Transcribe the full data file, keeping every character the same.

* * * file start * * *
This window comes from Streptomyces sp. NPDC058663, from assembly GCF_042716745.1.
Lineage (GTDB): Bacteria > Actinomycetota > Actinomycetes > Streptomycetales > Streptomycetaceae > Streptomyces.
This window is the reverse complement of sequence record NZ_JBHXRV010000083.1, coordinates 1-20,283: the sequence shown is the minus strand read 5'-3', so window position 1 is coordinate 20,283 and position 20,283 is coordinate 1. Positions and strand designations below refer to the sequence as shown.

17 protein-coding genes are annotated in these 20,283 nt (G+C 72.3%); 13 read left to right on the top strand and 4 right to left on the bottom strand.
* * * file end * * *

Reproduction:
This window comes from Streptomyces sp. NPDC058663, from assembly GCF_042716745.1.
Lineage (GTDB): Bacteria > Actinomycetota > Actinomycetes > Streptomycetales > Streptomycetaceae > Streptomyces.
This window is the reverse complement of sequence record NZ_JBHXRV010000083.1, coordinates 1-20,283: the sequence shown is the minus strand read 5'-3', so window position 1 is coordinate 20,283 and position 20,283 is coordinate 1. Positions and strand designations below refer to the sequence as shown.

17 protein-coding genes are annotated in these 20,283 nt (G+C 72.3%); 13 read left to right on the top strand and 4 right to left on the bottom strand.